On being careful to distinguish what you know from what you don’t:
Carl Caves (no one calls him “Carlton”) is the smartest person I know.
My wife laughs when I say that, pointing out that I often describe someone as “the smartest person I know.” She is right. As the Journal’s science writer, I have the privilege of talking to a lot of awfully smart people.
But only a few get the label “smartest person I know.” Caves is one.
They share an important characteristic. In addition to knowing a lot, understanding it deeply and explaining it well, they are especially careful about understanding what they don’t know.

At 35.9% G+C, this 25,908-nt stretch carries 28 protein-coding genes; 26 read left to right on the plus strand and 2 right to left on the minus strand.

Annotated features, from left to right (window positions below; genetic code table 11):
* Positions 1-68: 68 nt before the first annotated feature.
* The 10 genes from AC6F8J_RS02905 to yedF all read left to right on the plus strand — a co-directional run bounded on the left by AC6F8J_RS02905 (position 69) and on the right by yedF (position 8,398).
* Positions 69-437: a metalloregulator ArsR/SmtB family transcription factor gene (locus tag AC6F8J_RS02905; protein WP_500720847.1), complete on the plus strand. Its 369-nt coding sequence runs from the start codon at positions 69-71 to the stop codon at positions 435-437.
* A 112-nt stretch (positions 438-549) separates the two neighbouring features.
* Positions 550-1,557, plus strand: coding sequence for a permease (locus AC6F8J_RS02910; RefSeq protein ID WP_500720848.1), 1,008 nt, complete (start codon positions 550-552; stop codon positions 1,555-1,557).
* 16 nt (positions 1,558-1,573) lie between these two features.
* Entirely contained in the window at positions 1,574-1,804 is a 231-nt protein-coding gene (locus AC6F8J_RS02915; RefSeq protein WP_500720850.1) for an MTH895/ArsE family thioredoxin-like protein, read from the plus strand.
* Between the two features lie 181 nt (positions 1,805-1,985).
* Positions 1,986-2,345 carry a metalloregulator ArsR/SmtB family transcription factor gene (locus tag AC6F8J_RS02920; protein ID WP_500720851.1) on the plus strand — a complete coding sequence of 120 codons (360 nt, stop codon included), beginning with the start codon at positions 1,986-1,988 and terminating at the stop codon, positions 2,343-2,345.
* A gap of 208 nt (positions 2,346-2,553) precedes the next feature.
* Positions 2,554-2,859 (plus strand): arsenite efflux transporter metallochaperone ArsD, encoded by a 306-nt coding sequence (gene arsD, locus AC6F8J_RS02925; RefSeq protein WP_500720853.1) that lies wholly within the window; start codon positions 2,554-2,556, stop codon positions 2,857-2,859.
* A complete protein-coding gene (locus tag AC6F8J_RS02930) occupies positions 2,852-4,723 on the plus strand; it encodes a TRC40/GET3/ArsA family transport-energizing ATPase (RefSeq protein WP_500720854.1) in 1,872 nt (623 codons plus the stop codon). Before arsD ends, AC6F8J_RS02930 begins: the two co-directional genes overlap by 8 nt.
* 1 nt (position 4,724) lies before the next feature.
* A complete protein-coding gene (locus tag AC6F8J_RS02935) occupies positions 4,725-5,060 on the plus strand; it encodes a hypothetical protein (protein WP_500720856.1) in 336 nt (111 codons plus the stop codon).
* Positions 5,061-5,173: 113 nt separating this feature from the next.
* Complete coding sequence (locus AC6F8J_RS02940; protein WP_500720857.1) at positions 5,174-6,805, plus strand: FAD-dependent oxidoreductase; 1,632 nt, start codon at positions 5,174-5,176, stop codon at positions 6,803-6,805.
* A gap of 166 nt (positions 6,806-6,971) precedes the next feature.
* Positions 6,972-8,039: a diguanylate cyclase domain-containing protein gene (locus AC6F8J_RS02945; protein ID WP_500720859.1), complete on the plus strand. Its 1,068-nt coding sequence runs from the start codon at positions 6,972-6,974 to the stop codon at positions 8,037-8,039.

Every person whom I consider really smart is straight forward and open about what they know and, more importantly, about what they don’t know. One of the stages in the development of a scientist seems to be admitting what you don’t know, not in a dismissive tone of ‘Oh, that is not important’ but as a simple statement.
Two recent areas in which my understanding was much less that what I needed were linear control systems for machines and embryology of neural development. Admitting that I did not know what I was talking about and having someone teach me was fun and useful.